7-day Truce Possible In Afghanistan

U.S., Taliban Reach Interim Deal Aimed at Eventual Troop Pullout


The U.S. and the Taliban have reached agreement on a seven-day reduction in violence in Afghanistan that’s intended to lead to a broader accord to end America’s longest war.

A senior U.S. official said Friday that the two sides have a deal on the reduction of violence that, if achieved, would be followed by a peace plan allowing the U.S. to start withdrawing forces. The seven-day curb on attacks is expected to begin soon, the official said, without providing details.

President Donald Trump is gambling that direct engagement with the Taliban, which once provided a safe haven for al-Qaeda leader Osama bin Laden, will help him meet a pledge in his 2016 campaign to get America out of what he called “endless wars.”

The Taliban had ruled Afghanistan until a U.S.-led coalition ousted the group after the U.S. invaded the country in 2001. A U.S. delegation led by envoy Zalmay Khalilzad has been negotiating with the Taliban since late 2018.

In September, Trump abruptly called off the talks in response to a suicide bombing in Kabul that killed an American soldier.

On Thursday, Defense Secretary Mark Esper said “the only solution in Afghanistan is a political agreement. Progress has been made on this front and we’ll have more to report on that soon, I hope.”

Attacks Likely

A U.S. defense official cautioned Thursday that, even with Taliban leaders pledging a seven-day reduction in violence -- a pledge stopping short of a cease-fire -- attacks would be likely to continue because of the many splinter groups in Afghanistan. The official, who briefed reporters on condition of anonymity, also said the Taliban shares U.S. antipathy toward Islamic State, viewing the terrorist group as a dangerous threat.

The administration official who spoke on Friday said that the U.S. could withdraw troops in phases but only if the Taliban meet certain conditions. The U.S. now has about 13,000 of the almost 23,000 foreign troops in Afghanistan, down from a peak of 100,000 in 2011.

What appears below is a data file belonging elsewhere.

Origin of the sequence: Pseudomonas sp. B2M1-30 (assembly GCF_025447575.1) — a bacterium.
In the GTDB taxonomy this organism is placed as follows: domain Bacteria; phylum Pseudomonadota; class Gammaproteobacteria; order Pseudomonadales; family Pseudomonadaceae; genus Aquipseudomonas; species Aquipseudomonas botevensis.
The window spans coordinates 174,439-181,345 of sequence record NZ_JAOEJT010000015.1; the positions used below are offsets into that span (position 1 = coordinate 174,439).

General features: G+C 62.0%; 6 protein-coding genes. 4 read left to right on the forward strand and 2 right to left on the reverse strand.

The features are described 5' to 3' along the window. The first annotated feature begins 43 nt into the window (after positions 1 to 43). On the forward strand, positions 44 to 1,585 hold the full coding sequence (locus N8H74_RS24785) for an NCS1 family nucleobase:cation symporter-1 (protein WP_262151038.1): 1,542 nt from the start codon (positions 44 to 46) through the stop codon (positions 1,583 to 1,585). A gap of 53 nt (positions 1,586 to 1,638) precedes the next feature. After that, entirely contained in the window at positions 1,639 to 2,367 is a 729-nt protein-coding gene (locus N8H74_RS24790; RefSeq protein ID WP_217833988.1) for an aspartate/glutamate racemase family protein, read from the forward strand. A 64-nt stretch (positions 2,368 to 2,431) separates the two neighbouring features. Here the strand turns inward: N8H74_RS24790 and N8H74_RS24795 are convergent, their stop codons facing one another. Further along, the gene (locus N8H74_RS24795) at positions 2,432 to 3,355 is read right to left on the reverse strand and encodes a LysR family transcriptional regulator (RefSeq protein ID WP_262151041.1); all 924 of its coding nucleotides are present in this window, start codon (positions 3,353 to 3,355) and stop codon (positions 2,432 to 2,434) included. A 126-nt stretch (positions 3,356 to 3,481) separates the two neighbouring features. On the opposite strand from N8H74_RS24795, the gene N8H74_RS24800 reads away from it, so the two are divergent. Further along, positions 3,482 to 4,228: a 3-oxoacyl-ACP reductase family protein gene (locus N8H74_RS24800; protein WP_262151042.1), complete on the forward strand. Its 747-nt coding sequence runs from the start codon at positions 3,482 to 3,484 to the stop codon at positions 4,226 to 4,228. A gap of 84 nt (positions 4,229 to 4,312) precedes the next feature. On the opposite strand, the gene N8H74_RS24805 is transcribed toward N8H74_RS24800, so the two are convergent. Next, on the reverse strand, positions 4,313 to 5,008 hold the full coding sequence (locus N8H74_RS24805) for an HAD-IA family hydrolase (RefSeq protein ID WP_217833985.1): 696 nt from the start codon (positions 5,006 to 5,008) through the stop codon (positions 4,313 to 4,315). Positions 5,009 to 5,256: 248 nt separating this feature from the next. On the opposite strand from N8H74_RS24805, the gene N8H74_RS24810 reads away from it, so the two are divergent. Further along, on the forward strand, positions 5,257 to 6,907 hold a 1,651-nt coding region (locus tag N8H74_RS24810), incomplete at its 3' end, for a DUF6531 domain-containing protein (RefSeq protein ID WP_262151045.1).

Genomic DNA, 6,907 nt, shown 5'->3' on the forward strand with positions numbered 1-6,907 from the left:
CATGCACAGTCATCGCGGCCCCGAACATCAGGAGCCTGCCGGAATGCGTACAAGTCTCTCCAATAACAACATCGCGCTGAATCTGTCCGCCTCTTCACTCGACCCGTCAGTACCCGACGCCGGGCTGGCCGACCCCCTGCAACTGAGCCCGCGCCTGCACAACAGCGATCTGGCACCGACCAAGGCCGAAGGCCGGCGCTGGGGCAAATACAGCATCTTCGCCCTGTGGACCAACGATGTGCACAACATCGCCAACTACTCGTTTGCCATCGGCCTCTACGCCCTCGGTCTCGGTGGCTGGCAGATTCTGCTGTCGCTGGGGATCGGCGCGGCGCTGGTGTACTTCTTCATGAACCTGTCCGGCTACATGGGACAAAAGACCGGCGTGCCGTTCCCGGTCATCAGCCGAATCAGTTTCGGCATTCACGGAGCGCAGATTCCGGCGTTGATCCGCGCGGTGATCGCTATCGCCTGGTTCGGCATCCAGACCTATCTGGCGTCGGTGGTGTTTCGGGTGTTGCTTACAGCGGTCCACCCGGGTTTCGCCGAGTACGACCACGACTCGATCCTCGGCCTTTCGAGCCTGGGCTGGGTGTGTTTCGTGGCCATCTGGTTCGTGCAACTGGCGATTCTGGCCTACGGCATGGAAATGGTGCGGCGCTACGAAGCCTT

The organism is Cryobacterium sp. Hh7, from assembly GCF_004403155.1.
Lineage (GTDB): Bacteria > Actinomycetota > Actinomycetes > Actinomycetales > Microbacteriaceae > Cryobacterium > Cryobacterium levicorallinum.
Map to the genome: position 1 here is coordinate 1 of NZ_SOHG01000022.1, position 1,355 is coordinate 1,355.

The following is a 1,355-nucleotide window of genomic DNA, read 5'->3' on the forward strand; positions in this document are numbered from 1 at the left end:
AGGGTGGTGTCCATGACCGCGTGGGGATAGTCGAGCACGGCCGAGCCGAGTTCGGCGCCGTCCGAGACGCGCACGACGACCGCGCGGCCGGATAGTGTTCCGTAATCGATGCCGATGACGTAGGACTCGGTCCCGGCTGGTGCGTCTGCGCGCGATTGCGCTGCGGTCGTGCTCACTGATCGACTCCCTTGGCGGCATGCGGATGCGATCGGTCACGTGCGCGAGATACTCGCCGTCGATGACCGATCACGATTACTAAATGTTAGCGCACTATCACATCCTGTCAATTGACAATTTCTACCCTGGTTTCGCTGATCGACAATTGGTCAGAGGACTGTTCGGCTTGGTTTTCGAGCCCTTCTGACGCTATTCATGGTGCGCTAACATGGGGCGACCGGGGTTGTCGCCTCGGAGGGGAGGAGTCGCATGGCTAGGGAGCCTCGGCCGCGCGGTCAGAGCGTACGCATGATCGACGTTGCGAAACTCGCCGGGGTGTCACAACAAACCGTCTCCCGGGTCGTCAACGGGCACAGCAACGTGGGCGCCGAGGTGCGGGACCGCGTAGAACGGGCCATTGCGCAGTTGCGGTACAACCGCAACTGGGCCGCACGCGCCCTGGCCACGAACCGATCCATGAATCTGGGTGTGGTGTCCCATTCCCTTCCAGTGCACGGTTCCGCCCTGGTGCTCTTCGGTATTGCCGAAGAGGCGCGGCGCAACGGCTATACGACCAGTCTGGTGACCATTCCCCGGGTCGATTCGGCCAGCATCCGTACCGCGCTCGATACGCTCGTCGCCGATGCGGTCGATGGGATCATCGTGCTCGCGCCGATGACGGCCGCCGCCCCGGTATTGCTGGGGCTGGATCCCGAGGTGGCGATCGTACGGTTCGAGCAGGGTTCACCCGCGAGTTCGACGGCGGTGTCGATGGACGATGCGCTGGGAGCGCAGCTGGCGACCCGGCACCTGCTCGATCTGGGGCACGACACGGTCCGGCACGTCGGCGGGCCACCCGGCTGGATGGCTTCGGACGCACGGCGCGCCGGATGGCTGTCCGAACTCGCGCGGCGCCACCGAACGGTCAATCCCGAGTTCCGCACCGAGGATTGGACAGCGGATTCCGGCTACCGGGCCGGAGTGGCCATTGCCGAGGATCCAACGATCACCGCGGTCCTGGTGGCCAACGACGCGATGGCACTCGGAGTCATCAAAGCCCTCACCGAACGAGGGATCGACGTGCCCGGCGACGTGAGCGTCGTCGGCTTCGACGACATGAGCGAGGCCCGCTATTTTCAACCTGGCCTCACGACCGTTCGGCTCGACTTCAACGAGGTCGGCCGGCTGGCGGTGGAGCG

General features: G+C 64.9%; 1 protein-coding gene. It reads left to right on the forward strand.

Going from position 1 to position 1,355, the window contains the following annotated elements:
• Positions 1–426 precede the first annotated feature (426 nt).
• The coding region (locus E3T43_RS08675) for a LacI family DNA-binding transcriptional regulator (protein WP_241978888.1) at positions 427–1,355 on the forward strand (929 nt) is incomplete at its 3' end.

An agreement would also have to lead to a dialogue between the Afghan government and the Taliban, aimed at agreeing on a lasting cease-fire. Work toward that dialogue should take place within 10 days of the reduction of violence taking effect, according to the agreement.

Why Afghanistan Is the War That’s So Hard To End: QuickTake

The U.S. official declined on Friday to say how many troops would remain in Afghanistan as a residual force but added that the core U.S. concern is that the Taliban make good on a commitment in a final peace deal to make sure the country doesn’t become a haven for terrorists that could threaten the U.S.

That echoed statements made by Esper earlier Friday, when he said the U.S. “is fully committed to ensuring that Afghanistan never again becomes a safe haven for terrorists to launch attacks against our homelands. And we are committed to to maintain that mission at whatever resource level we need.”

Secretary of State Michael Pompeo said Thursday that if the talks result in a significant reduction in violence -- and “if we can hold that posture for a while, then we’ll be able to begin the real, serious discussion, which is all the Afghans sitting at a table” to seek a broader accord.

Despite the U.S. having spent an estimated $900 billion on the Afghan conflict, the Taliban are at their strongest since being ousted from power. The group controls or contests about half the country and regularly stages attacks in Kabul. Recent reports by the Pentagon’s watchdog for Afghanistan reconstruction show how opium production has soared in the war-ravaged nation, while enemy-initiated attacks reached their highest level ever in the fourth quarter since data began being collected.

— With assistance by Glen Carey

(Adds Esper’s comments on troop levels in third-to-last paragraph.)